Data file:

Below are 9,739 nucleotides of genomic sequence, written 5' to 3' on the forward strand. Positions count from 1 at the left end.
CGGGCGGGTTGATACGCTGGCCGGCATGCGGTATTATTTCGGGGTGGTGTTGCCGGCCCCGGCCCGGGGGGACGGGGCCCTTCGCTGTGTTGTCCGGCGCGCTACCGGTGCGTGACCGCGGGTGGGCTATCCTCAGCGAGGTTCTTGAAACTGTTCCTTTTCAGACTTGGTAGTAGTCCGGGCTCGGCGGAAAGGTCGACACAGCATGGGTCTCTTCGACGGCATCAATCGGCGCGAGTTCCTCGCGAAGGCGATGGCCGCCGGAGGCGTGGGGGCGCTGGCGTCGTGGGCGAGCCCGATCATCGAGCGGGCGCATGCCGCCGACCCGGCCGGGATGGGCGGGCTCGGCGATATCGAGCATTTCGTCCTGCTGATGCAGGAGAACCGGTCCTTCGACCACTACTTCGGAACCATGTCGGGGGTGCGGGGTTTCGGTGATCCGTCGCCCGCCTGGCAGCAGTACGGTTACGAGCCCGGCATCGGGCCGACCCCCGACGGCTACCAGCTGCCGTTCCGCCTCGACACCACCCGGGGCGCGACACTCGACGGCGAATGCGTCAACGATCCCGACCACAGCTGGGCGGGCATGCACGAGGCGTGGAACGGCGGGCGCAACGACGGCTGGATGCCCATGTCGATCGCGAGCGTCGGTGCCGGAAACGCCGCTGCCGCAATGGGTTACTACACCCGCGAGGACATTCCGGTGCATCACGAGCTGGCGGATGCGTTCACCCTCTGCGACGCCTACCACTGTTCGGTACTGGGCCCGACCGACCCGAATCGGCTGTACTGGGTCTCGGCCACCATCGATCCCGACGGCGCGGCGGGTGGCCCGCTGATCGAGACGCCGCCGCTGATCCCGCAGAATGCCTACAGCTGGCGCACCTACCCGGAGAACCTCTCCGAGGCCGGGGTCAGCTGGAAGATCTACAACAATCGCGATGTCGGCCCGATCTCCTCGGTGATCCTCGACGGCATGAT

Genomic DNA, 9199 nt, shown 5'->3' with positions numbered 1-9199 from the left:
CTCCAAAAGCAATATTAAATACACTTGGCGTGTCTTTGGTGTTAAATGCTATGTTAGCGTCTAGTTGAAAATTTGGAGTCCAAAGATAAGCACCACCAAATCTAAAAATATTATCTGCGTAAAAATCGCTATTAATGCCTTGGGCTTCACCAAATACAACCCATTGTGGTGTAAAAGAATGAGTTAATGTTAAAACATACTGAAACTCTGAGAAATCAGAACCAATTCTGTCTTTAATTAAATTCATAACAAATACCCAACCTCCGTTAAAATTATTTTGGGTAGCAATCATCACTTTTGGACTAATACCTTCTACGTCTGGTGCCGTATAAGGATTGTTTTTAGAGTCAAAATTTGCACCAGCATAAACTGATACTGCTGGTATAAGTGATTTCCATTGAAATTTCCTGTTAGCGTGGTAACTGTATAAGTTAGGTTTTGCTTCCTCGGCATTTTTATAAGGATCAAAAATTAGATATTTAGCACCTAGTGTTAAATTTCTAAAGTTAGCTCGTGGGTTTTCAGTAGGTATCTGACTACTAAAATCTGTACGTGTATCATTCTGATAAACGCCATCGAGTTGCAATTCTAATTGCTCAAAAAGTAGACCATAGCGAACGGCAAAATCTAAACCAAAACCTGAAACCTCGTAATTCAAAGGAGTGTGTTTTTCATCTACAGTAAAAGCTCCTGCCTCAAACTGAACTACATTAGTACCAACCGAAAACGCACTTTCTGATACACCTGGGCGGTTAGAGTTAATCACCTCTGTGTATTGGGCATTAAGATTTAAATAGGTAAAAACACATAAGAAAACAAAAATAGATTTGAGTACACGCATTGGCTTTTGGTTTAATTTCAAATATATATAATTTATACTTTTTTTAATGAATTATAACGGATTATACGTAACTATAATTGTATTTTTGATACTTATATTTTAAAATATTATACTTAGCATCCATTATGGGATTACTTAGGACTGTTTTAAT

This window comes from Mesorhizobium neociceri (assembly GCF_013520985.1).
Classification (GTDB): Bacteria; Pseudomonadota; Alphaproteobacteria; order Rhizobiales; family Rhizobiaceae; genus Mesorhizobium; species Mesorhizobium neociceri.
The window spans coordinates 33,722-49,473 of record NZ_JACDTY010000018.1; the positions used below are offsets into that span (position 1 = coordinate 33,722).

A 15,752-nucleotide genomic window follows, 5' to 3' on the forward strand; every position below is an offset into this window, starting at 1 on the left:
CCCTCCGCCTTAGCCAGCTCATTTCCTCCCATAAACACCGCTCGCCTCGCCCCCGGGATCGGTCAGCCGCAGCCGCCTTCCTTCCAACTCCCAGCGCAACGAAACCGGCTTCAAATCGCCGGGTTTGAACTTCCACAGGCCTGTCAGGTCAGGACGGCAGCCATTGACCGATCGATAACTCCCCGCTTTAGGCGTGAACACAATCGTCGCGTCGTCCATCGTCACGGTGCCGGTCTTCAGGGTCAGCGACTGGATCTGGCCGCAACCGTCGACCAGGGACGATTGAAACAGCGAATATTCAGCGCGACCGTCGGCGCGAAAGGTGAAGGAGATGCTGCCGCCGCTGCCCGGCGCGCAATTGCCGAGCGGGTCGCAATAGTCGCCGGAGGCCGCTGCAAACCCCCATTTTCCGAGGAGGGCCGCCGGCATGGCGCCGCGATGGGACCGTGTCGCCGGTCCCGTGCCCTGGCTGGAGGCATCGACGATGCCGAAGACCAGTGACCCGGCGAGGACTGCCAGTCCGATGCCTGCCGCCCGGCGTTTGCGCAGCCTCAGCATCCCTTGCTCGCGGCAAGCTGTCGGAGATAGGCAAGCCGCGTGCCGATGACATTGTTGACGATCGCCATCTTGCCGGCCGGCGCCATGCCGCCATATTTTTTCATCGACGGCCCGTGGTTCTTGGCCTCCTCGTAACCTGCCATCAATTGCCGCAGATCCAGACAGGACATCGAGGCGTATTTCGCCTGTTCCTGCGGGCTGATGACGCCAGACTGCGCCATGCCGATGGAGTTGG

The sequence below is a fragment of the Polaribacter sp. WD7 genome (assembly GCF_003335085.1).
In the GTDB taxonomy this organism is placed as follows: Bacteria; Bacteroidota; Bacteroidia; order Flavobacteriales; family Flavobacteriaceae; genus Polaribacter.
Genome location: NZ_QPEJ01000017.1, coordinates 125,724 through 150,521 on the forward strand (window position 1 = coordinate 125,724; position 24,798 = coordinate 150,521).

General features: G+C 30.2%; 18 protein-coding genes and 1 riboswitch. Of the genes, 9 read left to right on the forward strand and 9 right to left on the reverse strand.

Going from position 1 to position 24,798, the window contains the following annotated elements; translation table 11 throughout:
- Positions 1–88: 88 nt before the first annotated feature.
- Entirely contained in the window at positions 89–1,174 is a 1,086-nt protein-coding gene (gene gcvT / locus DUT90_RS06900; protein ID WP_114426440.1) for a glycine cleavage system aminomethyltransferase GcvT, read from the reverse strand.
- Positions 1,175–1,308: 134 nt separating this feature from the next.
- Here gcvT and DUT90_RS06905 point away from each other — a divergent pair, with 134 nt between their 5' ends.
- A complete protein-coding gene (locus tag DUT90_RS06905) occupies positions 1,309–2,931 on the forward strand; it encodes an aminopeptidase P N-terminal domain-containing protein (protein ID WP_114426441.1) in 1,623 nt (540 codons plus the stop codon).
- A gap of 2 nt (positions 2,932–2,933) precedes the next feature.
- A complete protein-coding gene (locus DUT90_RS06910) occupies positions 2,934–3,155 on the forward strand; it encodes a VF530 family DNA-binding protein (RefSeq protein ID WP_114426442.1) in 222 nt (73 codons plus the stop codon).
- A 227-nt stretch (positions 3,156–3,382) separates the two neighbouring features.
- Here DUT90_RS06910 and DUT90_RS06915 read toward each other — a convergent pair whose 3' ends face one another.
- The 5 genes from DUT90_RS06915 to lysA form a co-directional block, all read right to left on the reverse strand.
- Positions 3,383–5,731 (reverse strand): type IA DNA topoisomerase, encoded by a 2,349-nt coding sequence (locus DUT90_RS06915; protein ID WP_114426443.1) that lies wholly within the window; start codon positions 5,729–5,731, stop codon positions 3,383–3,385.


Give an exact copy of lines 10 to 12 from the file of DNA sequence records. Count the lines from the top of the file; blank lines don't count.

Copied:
The sequence below is a fragment of the Polaribacter sp. WD7 genome (assembly GCF_003335085.1).
In the GTDB taxonomy this organism is placed as follows: Bacteria; Bacteroidota; Bacteroidia; order Flavobacteriales; family Flavobacteriaceae; genus Polaribacter.
Genome location: NZ_QPEJ01000017.1, coordinates 125,724 through 150,521 on the forward strand (window position 1 = coordinate 125,724; position 24,798 = coordinate 150,521).